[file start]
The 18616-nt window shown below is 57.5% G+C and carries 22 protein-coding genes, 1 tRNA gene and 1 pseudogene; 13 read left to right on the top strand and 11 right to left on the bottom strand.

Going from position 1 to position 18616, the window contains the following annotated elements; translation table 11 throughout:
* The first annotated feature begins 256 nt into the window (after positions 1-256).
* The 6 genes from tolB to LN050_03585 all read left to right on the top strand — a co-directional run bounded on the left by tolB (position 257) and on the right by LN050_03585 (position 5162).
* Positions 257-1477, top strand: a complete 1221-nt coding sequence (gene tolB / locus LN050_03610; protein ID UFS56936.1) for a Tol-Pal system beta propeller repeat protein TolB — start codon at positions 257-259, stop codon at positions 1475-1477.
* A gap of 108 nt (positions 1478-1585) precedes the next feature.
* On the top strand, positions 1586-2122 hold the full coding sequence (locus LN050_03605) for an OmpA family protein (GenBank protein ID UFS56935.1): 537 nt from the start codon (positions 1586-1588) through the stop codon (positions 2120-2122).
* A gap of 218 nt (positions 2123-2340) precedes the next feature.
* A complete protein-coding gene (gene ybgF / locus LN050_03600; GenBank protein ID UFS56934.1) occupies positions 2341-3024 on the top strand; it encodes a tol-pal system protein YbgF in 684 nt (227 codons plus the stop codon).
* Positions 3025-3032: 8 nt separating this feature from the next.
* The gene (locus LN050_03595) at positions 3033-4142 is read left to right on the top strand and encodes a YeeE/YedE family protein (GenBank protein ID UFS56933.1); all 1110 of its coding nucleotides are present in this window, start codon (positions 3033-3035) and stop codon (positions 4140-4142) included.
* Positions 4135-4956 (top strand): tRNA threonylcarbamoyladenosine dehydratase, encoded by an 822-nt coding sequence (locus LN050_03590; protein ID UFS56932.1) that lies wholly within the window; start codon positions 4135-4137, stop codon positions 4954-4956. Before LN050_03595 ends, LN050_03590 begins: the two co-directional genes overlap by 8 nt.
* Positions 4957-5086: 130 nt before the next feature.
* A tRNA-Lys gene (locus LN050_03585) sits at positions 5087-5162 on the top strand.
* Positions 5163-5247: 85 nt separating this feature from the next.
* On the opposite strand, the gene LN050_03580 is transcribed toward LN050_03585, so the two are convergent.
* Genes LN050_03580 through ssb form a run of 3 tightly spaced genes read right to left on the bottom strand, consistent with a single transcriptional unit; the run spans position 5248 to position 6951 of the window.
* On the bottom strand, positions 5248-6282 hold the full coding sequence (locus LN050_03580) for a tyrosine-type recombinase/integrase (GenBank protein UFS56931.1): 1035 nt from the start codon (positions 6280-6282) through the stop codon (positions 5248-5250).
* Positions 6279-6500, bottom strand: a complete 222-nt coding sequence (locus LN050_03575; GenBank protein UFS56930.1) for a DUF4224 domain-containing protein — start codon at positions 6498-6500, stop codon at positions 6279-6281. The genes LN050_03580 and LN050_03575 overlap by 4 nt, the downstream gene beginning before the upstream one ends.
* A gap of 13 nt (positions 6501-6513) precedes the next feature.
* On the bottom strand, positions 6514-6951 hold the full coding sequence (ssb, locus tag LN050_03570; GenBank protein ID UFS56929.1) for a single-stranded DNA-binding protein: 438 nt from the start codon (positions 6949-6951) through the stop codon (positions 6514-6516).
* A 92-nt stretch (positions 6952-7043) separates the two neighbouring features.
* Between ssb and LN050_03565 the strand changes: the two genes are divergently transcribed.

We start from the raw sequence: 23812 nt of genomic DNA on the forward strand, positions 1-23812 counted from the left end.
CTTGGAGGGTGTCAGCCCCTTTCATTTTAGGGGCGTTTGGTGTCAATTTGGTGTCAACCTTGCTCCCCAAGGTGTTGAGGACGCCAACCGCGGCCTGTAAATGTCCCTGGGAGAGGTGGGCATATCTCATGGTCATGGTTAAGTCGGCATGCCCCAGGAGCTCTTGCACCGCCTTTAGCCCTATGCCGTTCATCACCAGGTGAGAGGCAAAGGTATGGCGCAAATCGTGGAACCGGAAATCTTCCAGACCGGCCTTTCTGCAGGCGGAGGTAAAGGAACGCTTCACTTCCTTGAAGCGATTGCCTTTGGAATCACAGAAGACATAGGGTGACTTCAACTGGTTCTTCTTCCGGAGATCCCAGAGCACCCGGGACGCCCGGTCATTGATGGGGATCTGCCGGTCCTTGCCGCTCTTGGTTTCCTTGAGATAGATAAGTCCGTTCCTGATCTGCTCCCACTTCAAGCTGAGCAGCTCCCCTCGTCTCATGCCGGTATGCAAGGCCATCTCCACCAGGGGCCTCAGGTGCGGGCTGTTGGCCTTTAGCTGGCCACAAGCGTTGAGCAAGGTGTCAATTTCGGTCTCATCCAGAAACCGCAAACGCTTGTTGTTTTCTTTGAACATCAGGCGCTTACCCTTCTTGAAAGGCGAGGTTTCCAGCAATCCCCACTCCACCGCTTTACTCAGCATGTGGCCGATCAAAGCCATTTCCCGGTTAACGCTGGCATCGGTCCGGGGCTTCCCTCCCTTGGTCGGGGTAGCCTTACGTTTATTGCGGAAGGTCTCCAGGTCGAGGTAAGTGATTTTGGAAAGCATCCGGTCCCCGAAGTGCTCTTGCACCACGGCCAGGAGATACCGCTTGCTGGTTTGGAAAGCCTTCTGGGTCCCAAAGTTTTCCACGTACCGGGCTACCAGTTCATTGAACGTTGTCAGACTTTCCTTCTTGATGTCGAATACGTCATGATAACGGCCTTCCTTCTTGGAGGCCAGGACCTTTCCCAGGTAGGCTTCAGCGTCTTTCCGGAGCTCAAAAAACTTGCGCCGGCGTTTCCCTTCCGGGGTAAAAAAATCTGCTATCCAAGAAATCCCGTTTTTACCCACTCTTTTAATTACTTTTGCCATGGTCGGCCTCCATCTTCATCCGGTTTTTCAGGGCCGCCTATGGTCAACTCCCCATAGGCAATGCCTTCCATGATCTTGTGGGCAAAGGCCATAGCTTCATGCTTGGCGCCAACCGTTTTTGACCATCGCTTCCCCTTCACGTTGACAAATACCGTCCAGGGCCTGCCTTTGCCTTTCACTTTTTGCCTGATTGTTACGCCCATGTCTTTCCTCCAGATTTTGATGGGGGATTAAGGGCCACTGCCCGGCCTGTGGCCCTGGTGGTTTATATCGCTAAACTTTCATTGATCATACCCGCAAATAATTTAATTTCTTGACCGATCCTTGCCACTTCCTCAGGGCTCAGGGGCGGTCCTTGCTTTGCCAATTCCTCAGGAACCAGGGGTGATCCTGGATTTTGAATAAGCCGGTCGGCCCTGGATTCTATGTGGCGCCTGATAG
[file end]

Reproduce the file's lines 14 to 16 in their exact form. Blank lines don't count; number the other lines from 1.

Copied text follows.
* A tRNA-Lys gene (locus LN050_03585) sits at positions 5087-5162 on the top strand.
* Positions 5163-5247: 85 nt separating this feature from the next.
* On the opposite strand, the gene LN050_03580 is transcribed toward LN050_03585, so the two are convergent.